Iowa denies full Alliant rate hike
Published 3:29 pm Wednesday, December 15, 2010
Iowa customers to see refund
The Iowa Utilities Board on Wednesday denied a 14 percent electric rate increase proposal by Alliant Energy for its Iowa utility customers, instead ordering only a 9 percent increase.
That means a refund will be issued to all of the company’s customers in Iowa, who have been paying a temporary 10 percent rate increase since March.
Alliant Energy’s subsidiary Interstate Power & Light initially requested an increase of $163 million — or a 14 percent increase in revenue. It later reduced its request to $149 million.
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The Iowa Utilities Board ultimately approved a revenue increase of about $114.5 million for the utility; however, since the company had implemented a $119 million temporary revenue increase in March, there will be $4.5 million, plus interest, in refunds given to customers.
Rates for the company’s Iowa users will be lower than they have been since March.
The board also ordered that a review of Alliant’s management and affiliate transactions be conducted in a non-rate-case setting as part of an ongoing responsibility to ensure rate payer dollars are being wisely spent, according to a news release. There will be no management efficiency penalty as part of the case.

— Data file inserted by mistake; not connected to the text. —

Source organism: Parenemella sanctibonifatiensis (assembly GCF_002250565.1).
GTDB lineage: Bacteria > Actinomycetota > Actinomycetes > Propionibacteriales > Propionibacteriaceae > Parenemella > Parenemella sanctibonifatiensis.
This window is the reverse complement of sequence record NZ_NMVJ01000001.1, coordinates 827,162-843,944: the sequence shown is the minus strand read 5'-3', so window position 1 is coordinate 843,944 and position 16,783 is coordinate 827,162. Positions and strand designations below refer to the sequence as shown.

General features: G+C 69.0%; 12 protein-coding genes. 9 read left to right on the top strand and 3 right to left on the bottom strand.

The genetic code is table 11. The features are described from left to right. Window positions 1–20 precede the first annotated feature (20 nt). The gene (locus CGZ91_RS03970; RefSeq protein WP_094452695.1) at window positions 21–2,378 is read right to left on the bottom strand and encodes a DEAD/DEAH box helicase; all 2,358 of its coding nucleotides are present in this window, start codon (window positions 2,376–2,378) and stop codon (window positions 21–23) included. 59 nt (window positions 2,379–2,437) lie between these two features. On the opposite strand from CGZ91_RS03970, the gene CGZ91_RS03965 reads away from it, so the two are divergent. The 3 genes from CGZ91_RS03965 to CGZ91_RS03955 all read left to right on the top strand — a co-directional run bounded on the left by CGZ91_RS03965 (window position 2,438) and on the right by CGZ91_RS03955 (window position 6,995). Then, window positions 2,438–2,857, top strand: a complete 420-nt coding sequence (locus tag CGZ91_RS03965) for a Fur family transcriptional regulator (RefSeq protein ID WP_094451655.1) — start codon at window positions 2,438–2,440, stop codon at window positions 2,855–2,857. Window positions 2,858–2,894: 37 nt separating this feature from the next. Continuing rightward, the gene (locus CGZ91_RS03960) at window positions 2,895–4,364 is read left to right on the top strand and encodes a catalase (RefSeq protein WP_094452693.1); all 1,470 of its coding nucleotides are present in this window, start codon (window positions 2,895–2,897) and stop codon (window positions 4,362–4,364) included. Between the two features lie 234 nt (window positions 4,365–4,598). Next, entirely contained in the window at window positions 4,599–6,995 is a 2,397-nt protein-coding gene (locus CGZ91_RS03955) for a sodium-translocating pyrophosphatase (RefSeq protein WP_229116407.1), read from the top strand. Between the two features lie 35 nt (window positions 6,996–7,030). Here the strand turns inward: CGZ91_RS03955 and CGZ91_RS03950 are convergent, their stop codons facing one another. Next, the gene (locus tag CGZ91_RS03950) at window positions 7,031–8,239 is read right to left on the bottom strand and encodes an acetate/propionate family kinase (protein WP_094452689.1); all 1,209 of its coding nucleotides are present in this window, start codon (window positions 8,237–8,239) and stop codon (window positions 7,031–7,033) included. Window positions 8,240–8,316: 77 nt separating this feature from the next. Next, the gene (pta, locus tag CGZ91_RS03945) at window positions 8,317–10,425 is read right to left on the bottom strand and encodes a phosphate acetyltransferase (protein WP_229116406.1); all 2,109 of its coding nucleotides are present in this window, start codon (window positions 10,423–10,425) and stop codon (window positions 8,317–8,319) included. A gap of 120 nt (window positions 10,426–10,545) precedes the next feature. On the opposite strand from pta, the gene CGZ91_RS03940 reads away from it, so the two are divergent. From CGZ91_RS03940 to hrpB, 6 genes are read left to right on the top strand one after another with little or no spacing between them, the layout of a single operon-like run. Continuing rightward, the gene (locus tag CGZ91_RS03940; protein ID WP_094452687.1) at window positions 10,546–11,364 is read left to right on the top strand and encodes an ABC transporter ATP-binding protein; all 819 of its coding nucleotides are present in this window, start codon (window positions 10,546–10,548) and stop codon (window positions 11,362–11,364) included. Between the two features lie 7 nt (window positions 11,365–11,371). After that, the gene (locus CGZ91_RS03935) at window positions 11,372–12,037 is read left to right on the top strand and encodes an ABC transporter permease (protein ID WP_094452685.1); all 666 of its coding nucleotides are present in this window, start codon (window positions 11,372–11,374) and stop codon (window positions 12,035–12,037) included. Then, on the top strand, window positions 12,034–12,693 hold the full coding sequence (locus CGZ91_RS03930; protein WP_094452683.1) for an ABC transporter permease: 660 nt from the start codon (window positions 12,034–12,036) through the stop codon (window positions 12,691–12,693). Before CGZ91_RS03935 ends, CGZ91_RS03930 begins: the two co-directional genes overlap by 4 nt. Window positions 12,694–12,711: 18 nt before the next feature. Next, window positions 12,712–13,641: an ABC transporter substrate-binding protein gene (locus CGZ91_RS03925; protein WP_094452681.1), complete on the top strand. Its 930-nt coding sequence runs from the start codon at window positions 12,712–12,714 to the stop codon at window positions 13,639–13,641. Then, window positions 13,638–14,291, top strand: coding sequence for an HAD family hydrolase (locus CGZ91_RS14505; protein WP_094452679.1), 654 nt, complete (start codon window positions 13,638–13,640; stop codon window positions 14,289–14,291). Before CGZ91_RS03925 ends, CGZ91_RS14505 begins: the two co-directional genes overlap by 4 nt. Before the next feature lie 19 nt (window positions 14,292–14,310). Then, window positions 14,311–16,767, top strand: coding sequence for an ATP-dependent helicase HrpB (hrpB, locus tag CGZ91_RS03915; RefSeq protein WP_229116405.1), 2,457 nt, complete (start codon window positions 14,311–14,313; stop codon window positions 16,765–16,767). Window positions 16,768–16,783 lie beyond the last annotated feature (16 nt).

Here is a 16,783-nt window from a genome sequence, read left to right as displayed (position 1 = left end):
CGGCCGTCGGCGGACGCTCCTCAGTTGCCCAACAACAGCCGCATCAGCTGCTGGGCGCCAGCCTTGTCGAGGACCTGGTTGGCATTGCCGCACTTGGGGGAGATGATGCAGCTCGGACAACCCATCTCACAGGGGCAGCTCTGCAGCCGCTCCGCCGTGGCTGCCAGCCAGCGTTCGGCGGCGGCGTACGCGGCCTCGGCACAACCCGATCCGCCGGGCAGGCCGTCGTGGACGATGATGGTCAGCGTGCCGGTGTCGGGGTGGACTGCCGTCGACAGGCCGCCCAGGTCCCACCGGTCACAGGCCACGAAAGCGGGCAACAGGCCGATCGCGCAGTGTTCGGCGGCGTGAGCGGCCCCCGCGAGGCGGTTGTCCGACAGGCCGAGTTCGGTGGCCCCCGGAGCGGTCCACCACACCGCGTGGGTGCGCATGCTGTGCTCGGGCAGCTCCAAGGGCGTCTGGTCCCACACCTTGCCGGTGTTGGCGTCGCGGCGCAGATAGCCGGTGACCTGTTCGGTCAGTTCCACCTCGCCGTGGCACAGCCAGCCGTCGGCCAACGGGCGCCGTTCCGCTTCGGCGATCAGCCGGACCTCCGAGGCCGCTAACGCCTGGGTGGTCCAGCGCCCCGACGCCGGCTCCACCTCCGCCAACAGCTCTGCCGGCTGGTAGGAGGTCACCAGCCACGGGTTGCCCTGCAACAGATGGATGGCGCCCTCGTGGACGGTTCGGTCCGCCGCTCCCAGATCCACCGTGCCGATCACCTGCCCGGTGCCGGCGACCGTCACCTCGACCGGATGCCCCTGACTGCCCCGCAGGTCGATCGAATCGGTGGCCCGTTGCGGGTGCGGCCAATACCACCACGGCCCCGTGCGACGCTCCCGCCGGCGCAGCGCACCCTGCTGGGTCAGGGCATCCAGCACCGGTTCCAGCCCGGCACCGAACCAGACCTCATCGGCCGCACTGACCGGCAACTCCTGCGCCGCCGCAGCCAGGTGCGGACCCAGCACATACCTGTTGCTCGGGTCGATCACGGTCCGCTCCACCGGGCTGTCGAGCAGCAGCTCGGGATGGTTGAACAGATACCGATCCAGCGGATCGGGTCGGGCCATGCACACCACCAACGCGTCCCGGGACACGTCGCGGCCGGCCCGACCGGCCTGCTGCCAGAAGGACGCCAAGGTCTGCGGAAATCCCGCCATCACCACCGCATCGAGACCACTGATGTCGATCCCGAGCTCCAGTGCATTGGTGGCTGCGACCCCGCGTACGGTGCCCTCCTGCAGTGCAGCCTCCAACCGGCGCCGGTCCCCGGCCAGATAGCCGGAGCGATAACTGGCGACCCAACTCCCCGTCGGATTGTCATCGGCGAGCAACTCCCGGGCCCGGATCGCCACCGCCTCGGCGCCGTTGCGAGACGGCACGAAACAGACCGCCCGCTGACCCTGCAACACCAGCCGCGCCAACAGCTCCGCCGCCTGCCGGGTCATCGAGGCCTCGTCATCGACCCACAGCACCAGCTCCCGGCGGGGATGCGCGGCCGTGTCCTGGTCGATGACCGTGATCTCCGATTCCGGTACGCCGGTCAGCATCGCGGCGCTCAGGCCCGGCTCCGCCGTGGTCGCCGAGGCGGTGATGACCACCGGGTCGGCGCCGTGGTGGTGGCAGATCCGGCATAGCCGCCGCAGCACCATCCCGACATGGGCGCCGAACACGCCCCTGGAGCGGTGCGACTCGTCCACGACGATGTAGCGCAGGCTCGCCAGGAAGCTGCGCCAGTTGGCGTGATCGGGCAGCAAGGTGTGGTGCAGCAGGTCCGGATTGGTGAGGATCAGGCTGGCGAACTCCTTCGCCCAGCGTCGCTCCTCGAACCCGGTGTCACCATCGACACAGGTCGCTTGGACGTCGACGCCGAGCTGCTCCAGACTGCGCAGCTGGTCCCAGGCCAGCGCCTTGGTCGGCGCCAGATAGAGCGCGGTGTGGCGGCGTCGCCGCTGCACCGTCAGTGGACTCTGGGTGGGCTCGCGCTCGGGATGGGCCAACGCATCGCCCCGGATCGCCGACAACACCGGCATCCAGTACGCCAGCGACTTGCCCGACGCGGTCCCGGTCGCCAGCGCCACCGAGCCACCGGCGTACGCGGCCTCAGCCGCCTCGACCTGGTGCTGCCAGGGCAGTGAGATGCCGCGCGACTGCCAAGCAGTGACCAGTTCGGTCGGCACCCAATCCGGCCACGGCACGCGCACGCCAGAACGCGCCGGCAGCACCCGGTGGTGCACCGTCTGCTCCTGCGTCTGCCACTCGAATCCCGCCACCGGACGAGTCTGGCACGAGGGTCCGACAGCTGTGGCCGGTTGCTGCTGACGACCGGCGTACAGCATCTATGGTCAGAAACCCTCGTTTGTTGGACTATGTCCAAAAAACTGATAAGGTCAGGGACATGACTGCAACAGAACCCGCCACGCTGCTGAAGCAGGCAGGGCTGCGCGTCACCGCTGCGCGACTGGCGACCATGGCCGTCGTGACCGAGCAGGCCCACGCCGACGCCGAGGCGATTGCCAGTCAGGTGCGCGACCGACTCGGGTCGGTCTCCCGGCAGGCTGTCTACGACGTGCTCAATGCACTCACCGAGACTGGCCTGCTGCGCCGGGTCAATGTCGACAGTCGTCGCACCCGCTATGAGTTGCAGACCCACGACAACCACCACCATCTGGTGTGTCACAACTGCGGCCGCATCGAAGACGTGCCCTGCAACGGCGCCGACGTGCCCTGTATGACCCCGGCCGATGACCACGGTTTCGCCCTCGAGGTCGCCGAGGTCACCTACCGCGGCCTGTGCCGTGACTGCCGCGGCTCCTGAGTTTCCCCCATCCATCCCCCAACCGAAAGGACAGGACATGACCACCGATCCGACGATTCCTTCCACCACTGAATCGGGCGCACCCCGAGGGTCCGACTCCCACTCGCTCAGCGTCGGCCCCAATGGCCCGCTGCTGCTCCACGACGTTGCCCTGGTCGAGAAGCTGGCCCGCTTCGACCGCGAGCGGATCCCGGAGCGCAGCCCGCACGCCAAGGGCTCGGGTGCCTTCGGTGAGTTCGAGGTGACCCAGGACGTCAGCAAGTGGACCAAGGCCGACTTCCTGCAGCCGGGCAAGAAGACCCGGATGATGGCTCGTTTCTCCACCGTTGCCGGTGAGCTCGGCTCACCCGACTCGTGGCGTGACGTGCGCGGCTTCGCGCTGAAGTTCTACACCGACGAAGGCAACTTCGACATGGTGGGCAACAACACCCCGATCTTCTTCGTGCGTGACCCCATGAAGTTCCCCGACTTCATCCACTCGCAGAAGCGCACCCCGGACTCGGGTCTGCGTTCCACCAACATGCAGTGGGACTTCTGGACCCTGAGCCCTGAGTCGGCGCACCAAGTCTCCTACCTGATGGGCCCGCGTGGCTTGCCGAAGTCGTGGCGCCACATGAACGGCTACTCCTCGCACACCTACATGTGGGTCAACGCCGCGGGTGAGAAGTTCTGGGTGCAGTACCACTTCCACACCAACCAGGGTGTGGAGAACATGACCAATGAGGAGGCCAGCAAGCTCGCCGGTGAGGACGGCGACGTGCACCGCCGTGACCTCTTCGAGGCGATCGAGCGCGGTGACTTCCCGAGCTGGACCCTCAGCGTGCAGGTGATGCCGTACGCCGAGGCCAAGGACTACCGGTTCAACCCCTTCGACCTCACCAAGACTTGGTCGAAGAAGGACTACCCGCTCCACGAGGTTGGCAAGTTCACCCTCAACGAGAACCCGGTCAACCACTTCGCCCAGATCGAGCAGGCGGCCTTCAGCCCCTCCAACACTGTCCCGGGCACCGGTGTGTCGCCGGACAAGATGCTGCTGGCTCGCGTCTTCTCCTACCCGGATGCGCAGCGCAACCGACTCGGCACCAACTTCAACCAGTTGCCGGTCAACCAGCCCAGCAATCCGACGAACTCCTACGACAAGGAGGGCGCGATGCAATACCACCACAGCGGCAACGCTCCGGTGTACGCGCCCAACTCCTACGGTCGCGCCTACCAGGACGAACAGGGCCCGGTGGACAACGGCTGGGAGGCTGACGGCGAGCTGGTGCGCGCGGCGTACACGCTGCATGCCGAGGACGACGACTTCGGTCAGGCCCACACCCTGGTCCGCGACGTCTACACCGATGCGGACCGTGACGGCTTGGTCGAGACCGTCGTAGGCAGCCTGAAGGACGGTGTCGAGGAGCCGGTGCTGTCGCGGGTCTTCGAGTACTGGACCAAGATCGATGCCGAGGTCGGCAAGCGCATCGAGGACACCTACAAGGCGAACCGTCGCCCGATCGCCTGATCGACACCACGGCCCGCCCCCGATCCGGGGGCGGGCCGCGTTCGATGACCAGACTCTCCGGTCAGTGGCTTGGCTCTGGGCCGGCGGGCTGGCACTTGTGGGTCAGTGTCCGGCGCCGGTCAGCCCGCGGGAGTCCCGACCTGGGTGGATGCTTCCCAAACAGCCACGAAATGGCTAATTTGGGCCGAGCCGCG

The release also states the Utilities Board established a 10 percent return on equity in the decision, and it also approved Alliant’s request for automatic recovery of its transmission costs, but only if the utility agrees to a minimum three-year rate freeze. The utility’s response will be due after the board issues its written decision order in this rate case. This is expected in January 2011.
Alliant Energy spokesman Ryan Stensland said he thought the decision was “a good compromise,” and noted that the company is beginning to review the decision from the board and figure out how it will affect the company’s operations and its customers.
The decision was made in Iowa as a 22 percent rate increase proposal is being considered in Minnesota. The decision in this case is expected from the Minnesota Public Utilities Commission in spring 2011.
Joe Sullivan, lawyer with Flaherty & Hood, who is representing the city of Albert Lea in opposition to the proposed increase, said he is pleased with the Iowa Utilities Board’s decision, pointing out that it was an almost 30 percent reduction from the original proposal.
“I think that’s a positive sign and shows that they’re concerned about rate-payer impact,” Sullivan said.
He noted that though he cannot speculate as to what the Minnesota Public Utilities Commission will decide in the Minnesota case, he does think regulators are aware of how increases will affect rate payers. And that was with a 14 percent proposed increase, he pointed out. The Minnesota proposed increase is even higher.